“Have you called the police?”

“No. I wasn’t quite sure if I should. Nothing’s happened yet. Only talk. Do you think they would do something?”

Agnes assumed control. “Well, I have already informed an officer. He took me very seriously, even gave me a card with his personal home phone number on it!”

Joan grinned. “Perhaps he’s interested in a liaison. You know, of the personal kind.”

Agnes needed more sizzle on her plate. “Nonsense, but either way, we should get together socially. We have so much in common. I too like to garden in my spare time. Let me offer you my phone number and address. I can take yours down as well.” Mrs Alton rummaged around in her handbag for a pen and paper. “I am in Cypress Street at number 41.”

“Really, well my house is in Anglerfish Road at number 668. I am surrounded by trees. Evanora, the witch, lives at number 666. Kind of spooky. Don’t you think?”

Right at that very moment, Vera Kennedy was making a beeline for the packed pavement. Yorkshire Terrier Bunty’s fully extended lead had her in a water-skier tow. Mrs Kennedy had decided it was ‘sable day’ today, therefore, at this precise second she had the chance to flaunt her fur. Bunty found the centre of the group, pulling Vera shoulder to shoulder with Agnes. “Good morning fellow Unwarkians!” she trumpeted, ceasing the conversation in a twirl. “What’s the skulduggery today then?” The sable stole slipped a fraction.

“Off for another date are we, Vera?” snapped Mrs Alton, hating to be upstaged.

“Yes, but not till five past eight. He’s scrumptious — like melting chocolate, and simply can’t get enough of me!” She flicked the stole’s end back over her shoulder. “Oh, c’mon girls, I’m early… do fill me in on the latest goss.”

Another bus arrived, whisking away the satisfied crowd, and leaving the three extroverts to their exchanges. Agnes allowed Joan the privilege of divulging the story while she patted Bunty. This was rewarded with a detailed exchange of her latest conquest’s generosity, which more than made up for his awkward habit of displaying affection in public places. Vera rolled back her sleeve, revealing a stunning heart-shaped Omega.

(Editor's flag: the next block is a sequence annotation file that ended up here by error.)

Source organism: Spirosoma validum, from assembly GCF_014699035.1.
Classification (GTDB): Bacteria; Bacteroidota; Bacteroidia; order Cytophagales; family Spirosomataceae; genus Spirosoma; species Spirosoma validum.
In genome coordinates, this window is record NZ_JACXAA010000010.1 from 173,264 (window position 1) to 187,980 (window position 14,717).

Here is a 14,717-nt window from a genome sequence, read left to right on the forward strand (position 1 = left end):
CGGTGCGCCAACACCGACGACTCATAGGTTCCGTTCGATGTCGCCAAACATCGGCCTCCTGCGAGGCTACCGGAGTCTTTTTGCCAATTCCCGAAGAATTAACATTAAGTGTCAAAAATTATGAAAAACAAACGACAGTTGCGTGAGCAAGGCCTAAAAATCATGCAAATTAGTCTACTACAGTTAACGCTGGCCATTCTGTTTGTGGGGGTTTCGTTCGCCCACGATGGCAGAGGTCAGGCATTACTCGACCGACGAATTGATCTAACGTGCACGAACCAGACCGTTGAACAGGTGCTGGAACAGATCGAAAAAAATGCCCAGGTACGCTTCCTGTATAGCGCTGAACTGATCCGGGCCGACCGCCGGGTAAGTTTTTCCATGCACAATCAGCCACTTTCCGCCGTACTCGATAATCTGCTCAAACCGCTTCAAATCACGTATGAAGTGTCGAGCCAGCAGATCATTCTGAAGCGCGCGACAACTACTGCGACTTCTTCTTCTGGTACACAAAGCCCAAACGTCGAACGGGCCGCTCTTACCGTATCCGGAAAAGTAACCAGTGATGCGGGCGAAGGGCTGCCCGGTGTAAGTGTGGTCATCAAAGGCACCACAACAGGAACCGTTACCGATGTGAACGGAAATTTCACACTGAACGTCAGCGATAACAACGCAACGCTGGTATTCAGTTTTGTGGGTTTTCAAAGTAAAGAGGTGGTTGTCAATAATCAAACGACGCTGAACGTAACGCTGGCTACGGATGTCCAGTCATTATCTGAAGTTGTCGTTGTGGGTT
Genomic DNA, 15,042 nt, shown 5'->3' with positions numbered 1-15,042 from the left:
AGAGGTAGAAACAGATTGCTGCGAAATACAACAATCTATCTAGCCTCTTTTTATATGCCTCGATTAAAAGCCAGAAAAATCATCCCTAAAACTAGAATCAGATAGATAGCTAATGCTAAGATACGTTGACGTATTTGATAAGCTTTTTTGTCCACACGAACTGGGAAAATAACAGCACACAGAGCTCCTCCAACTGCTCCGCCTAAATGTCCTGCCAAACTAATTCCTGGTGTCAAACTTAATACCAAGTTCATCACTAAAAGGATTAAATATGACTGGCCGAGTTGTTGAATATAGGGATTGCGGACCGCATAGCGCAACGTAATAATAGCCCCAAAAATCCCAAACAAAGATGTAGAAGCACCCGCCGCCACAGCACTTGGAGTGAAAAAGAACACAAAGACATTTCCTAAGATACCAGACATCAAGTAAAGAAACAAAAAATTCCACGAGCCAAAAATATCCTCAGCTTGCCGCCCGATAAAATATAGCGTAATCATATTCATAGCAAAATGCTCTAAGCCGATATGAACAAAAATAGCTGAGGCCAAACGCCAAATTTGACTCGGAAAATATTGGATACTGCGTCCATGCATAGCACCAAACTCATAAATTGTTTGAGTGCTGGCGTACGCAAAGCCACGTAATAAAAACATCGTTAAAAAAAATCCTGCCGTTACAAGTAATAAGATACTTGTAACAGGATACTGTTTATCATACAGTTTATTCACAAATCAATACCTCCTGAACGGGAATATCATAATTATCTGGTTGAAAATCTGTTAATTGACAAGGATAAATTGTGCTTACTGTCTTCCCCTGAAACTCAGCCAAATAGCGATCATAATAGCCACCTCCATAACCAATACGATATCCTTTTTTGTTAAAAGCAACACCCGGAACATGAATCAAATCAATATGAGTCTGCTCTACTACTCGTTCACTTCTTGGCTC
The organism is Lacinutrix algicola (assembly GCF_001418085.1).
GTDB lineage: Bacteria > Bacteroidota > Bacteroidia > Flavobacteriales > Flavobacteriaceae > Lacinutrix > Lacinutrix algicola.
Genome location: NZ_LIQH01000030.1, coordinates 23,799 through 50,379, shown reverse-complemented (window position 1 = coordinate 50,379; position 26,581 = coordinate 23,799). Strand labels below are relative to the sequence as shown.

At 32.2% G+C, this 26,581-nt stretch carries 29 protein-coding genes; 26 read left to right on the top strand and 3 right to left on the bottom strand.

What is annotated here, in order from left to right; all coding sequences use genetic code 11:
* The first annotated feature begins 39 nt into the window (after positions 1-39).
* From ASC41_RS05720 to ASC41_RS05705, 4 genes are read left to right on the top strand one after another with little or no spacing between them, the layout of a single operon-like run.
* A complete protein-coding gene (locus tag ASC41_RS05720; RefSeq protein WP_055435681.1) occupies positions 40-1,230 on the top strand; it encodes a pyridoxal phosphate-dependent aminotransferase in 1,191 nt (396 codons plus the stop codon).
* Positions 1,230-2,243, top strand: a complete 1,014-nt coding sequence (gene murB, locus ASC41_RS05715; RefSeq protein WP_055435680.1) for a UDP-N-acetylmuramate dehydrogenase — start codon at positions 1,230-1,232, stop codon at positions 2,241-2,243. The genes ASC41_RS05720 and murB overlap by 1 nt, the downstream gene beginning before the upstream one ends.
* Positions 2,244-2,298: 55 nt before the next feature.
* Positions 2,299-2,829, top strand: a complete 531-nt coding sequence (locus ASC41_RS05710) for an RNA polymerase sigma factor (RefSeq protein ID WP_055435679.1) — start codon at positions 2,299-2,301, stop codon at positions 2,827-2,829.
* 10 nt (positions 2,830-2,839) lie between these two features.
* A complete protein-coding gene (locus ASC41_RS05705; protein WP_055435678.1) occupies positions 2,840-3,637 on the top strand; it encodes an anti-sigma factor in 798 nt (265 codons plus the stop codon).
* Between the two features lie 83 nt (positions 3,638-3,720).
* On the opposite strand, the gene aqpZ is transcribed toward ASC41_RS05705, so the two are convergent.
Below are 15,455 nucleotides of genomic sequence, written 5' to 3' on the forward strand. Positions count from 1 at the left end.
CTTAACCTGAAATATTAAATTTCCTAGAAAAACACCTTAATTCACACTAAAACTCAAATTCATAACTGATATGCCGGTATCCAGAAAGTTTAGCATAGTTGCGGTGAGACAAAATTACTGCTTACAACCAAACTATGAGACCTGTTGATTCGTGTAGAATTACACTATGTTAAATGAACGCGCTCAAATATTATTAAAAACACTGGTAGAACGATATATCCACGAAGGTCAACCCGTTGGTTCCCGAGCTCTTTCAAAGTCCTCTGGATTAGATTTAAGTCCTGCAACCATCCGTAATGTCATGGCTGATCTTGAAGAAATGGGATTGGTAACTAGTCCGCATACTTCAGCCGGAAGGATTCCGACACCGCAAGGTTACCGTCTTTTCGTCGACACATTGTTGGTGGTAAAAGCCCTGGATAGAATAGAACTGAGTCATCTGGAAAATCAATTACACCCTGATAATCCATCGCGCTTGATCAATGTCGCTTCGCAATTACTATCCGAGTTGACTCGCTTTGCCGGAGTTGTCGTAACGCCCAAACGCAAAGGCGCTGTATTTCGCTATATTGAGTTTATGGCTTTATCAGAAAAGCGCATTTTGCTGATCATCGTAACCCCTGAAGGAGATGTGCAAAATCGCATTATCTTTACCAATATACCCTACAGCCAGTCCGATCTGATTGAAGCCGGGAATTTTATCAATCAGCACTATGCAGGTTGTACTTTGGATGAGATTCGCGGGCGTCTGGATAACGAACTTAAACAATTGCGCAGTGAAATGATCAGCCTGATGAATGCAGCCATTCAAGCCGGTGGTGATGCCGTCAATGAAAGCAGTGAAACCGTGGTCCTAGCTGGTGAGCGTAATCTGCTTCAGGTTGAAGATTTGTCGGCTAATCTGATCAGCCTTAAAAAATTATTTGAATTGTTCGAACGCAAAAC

“Latest present! Goodness me, see how it flies when you’re with good company. Must get a wiggle on, Roger will be as antsy as a blindfolded tightrope walker. One mustn’t keep a love-hungry pet unfed! Ta-ta.” She tugged Bunty from his pat and pranced toward Clarissa’s Pop ‘n’ Stop.

Joan Dingleworth watched her disappear around the street corner, envious of her trim figure and ignoring Agnes’s rude remarks. At last, their bus arrived just as a light blanket of snow began to settle. An uncharacteristically late Jake Czernovski had to grasp the top of his hat as he ran to catch the city-bound bus. His belly wobbling with each stride. His red beard held stiff in the breeze.

After a long day’s work for the law firm she had been with for sixteen years, Mrs Alton eventually put her feet up at her home in Cypress Street. In her hand was a well-earned cup of tea. On her knee was her favourite women’s magazine. Beside her lay her Persian cat, Bartholomew. She had all but forgotten about the morning’s dramatics.

Until the telephone rang…

The bumptious know-all seized the handset from its rotary dialling cradle. “Yes hello, Agnes Alton here. Who may I ask is speaking?”

The voice from the other end came, “Agnes, it is me, Joan Dingleworth!”

“This is earlier than I expected, Joan. I am a little tired this evening—”

Joan interjected, “I had to call you. Moments ago, I was watering over by the fence and I heard him on the telephone. It’s happened!”

“What has happened?”

“The murder! I distinctly heard Seth saying; “I’ve got her body in a bag. Hurry up and get home, will you? I want to make sure we dispose of it properly!” Joan was overwhelmed with excitement. “I don’t know who he was talking to or who has been killed but I heard it as clear as crystal.”

“Stay put Joan and don’t panic. I shall call Officer Ballinger immediately. He told me he lives close by. Do not go over there. Do you hear me!”

“No, of course not. I’m not that silly. Please hurry!”

Agnes practically dialled the numbers off her old-fashioned phone. She heard Carl Ballinger’s voice. He was in his pyjamas watching television.

“I told you, Officer Ballinger!” she squawked, offering a highlighted rendition of her friend’s eavesdropping. It finished, “… now you must come at once, Joan is very concerned for her own safety. I must be there to comfort her. Can you pick me up on the way through?” She gave him her address and no alternative. “I’ll be waiting out front.”

“Call that other number on my card, Mrs Alton, it will get straight through to my colleagues,” he stressed. “Relay your message and tell them we’ve spoken. I must have some backup. I’m on my way!” Carl pulled on a pair of trousers straight over the top of his pyjamas and wrestled on a shirt, boots without socks, and a departmental storm jacket. He had no time to lose. Being a beat walker, the concerned policeman had to use his own car.